Mental health is a term used frequently, but have you ever sat down to consider what it means to you?

Like physical health, mental health is a continuum. You might have an illness (such as depression or anxiety), you may be illness free – but just be getting by, or you may be experiencing a high level of wellbeing – which is often referred to as thriving.

Most people move up and down this continuum at different times in their life due to individual habits, external circumstances or genetic predisposition.

We know each year about 1 in 4 people will move down the continuum to the point they have a diagnosable mental illness, almost half of all people will develop a mental illness in their lifetime.

Like physical health, everyone can take positive steps to not only reduce their likelihood of developing an illness, but also optimise their level of wellbeing.  Everyone knows the pillars of good physical health. They include: a healthy diet, regular exercise, getting enough good quality sleep, not smoking, and drinking alcohol in moderation. By practicing these positive behaviours you are likely to experience a high level of physical wellbeing, and be less susceptible to illness and disease.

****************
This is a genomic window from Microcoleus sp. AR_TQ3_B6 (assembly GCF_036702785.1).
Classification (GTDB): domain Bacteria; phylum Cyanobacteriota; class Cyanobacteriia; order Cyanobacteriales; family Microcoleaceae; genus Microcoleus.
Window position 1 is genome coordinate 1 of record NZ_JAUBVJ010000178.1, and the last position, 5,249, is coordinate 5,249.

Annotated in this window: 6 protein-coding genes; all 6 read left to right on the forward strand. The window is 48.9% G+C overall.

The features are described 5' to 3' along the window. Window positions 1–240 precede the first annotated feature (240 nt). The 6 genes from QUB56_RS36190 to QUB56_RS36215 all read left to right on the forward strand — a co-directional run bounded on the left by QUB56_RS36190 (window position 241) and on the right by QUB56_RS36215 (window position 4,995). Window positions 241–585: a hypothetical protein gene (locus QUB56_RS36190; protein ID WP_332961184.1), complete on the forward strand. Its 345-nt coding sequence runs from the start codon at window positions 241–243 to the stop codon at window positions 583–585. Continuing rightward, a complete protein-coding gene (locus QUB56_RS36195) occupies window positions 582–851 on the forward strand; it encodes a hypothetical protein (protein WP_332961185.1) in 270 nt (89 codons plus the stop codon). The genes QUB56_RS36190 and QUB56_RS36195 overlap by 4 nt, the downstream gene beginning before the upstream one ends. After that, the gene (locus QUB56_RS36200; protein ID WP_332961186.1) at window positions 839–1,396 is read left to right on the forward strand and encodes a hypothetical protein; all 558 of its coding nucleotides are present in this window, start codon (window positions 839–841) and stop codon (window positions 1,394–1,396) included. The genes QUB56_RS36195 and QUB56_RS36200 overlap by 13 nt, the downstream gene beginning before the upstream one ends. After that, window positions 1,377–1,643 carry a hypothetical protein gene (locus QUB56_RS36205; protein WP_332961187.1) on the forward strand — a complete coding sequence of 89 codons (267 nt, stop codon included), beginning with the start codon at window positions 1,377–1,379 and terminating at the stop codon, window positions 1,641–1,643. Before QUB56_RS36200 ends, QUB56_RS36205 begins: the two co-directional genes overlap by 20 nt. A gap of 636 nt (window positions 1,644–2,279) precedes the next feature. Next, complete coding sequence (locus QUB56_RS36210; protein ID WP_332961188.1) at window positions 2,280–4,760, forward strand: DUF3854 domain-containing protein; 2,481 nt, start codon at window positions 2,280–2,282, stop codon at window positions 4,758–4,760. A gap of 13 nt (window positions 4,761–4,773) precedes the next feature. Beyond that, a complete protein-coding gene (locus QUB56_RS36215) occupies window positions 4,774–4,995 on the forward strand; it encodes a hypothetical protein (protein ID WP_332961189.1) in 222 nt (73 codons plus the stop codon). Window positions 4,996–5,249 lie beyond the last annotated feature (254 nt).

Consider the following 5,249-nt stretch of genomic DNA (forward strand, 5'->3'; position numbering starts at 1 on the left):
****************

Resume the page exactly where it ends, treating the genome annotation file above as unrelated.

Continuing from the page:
However if you were asked: “what are the pillars of good mental health?” – would you know the answer?

In addition to remaining physically healthy, psychologists have identified five pillars of good mental health. These include; experiencing positive emotions, participating in activities that fully engage you, enjoying positive relationships with others, having a sense of meaning or purpose, and experiencing satisfaction associated with accomplishment.  The better you do in these five areas – the greater your mental wellbeing and quality of life is likely to be.

Remember, mental health is a continuum – and like your physical health, you have the power to take positive steps to not only remain free from mental illness, but to thrive.

What steps will you take today to optimise your mental health?

mental health education for employees in workplaces